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April 13, 2017

How to set up on your brand-new Windows desktop or laptop computer

by John_A

Congratulations, you’re the proud owner of a new Windows PC! Maybe you decided to upgrade your gaming rig, finally decided to ditch that old laptop you’ve been hauling around since college, or maybe you decided to freshen up with a clean install of the Windows 10 Creators Update. Regardless, you’ve got some work ahead of you.

Getting that PC into fighting shape, paring down all that bloatware, and getting your apps installed is always a bit of a pain, but we’re here to ease that transition. We’ve amassed a codex of everything you need to know, and need to do, to get your new PC up to speed.

Whether it’s a sleek new laptop, or a big bad gaming desktop with lights and sound effects, your PC is going to start asking you all sorts of questions when you first set it up. The first of which is one of the most important.

Setting up a Microsoft account — or not

One of the first decisions you’ll have to make when setting up a new PC a crucial one: local account, or Microsoft account? No doubt when you first started up your new PC, Windows 10 asked you to login and it’s now pestering you about setting up a Microsoft account.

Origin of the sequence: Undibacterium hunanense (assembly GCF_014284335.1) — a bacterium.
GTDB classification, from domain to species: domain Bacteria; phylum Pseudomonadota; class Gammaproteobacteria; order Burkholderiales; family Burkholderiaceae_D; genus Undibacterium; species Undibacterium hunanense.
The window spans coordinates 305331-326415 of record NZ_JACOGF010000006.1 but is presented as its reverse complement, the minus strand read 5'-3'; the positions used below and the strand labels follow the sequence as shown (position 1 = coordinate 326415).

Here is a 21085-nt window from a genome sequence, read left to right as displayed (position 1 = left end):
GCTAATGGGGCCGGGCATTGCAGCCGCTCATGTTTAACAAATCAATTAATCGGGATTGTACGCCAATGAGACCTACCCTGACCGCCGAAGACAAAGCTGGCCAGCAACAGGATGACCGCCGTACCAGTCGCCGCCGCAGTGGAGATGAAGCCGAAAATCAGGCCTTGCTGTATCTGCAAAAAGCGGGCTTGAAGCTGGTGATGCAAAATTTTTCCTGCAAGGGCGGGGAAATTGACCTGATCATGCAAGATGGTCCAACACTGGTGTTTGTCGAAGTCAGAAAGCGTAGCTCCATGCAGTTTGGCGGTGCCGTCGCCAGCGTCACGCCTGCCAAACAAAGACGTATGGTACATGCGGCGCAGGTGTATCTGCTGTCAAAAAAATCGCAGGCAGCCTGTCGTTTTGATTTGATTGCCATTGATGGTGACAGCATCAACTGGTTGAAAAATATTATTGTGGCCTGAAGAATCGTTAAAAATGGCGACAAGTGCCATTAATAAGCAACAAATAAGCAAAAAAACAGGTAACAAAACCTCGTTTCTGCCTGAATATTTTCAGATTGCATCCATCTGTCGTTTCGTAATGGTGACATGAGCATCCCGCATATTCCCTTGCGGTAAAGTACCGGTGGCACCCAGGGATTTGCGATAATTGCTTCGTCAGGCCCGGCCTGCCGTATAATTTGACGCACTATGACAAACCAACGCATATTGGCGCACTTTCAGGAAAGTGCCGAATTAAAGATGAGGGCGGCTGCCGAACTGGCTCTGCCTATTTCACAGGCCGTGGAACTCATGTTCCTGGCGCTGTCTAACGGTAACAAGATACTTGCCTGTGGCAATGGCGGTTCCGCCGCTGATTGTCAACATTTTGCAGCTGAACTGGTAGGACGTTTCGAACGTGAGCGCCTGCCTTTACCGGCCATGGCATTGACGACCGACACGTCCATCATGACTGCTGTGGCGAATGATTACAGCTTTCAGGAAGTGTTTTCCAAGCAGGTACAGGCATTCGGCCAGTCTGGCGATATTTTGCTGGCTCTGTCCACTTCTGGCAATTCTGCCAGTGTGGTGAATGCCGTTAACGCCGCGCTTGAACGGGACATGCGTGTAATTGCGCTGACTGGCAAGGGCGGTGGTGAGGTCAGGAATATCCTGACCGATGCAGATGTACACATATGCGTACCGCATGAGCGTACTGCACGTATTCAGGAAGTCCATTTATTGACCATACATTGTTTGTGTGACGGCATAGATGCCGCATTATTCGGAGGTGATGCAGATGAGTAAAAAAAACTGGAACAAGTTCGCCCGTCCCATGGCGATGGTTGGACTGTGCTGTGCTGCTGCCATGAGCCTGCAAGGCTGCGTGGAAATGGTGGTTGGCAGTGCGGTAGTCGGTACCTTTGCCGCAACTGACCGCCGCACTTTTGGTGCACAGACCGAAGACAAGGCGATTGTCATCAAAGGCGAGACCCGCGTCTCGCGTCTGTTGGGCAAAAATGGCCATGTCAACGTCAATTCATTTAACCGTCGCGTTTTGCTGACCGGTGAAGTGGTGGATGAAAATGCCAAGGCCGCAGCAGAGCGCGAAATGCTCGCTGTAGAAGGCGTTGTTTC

Now, you might already have one. If you have an Xbox Live account, an Outlook email account, a OneDrive account, or even a Skype account, then you already have a Microsoft account. Should you use it to setup your new PC? Probably, but if you don’t it’s not going to make a huge difference in your Windows 10 experience.

Using a Microsoft account is a little more secure, because it allows you to receive notifications related to your PC. Plus, it’s just easier in the long run. If you forget your password, you can always reset it online or from a different device.

Microsoft Account

If you don’t want to use a Microsoft account, open your Start menu, and click Settings (the gear icon right above the power icon on the bottom left), then Accounts, and click “Sign in with a local account.” If you do want to use a Microsoft account, click the other option, “Sign in with a Microsoft account,” from the same menu.

Once you’re signed into your Microsoft account, if you opted to use one, tuning your security settings can be done by clicking “Manage my Microsoft account,” and then clicking “Security & Privacy” on the navigation bar of the web page that pops up.

More: Is a safe password even possible? We ask an expert

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